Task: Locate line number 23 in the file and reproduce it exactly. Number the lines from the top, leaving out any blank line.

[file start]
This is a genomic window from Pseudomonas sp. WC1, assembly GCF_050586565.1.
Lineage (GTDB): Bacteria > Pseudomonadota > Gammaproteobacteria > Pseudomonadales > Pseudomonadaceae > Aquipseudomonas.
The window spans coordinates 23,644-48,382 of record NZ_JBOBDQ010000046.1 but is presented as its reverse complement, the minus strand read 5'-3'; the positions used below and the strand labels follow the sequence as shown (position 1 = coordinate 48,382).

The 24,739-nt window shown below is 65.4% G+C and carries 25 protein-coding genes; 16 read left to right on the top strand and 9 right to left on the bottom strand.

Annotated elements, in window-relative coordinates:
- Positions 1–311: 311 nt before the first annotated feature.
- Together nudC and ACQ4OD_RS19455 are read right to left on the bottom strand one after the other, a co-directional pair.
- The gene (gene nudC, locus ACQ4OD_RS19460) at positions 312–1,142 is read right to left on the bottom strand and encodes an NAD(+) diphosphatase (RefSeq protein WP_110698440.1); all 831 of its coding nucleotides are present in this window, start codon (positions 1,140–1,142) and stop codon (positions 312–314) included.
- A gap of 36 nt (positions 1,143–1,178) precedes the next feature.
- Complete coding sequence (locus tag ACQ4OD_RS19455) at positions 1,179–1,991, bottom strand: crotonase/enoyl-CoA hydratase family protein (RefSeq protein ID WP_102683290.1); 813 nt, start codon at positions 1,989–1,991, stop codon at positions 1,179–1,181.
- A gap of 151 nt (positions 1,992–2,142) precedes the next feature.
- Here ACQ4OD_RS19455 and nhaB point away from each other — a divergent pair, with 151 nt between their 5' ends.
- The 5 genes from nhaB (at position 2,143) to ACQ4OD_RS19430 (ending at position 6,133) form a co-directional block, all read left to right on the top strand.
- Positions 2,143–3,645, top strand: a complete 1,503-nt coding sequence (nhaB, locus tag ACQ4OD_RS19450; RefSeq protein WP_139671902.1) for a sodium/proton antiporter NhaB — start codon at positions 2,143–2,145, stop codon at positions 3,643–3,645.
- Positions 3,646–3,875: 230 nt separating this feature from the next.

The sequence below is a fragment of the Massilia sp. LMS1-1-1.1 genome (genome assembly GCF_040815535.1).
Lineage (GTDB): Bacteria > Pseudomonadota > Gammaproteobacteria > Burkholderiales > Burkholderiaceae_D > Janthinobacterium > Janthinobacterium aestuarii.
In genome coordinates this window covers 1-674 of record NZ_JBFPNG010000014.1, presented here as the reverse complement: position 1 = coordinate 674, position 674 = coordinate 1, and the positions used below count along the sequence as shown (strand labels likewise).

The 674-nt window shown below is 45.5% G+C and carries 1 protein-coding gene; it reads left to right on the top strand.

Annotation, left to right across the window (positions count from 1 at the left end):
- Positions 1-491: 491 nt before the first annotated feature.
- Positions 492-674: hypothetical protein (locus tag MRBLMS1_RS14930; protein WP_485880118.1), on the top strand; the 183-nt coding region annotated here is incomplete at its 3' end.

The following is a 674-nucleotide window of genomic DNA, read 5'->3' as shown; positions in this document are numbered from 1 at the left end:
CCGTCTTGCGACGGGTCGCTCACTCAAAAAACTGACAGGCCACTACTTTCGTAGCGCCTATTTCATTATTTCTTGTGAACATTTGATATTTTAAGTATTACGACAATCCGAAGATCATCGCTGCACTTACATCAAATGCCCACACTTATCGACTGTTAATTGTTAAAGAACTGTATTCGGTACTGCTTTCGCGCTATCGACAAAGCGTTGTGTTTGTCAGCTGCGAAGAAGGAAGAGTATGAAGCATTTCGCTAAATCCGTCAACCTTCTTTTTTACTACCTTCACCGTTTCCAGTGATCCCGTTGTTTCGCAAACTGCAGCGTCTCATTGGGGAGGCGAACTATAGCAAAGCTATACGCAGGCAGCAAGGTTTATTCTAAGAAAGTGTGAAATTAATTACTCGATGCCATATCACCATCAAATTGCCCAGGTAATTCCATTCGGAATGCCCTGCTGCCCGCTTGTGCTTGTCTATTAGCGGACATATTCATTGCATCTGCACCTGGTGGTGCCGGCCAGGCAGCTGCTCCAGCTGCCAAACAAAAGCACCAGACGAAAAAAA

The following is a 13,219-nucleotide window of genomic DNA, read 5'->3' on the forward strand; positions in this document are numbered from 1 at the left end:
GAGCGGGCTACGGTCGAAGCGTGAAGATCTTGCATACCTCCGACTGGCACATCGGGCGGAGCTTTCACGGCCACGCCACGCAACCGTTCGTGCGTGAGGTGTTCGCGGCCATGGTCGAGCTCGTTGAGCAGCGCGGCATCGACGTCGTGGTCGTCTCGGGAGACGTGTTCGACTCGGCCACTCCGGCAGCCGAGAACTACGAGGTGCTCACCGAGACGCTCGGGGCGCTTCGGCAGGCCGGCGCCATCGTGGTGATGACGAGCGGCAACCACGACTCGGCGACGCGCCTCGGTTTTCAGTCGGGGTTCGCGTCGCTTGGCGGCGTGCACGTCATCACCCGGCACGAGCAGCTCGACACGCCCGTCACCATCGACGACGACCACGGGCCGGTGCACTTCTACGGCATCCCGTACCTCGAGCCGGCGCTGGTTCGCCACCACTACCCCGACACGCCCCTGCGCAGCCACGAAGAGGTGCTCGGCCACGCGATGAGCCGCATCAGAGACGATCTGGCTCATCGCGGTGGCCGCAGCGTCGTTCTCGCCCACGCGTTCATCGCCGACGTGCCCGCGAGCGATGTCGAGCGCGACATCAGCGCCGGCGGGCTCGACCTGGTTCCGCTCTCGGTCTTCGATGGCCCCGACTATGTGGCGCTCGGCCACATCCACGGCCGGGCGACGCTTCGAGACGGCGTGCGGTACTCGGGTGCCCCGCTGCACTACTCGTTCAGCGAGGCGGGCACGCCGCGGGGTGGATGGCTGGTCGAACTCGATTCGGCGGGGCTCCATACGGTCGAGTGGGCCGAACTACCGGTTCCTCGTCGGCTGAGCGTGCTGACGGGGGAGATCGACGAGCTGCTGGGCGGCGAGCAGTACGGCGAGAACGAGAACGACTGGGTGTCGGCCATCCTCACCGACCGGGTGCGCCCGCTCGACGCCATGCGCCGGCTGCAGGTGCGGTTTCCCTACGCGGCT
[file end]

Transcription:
The following is a 674-nucleotide window of genomic DNA, read 5'->3' as shown; positions in this document are numbered from 1 at the left end: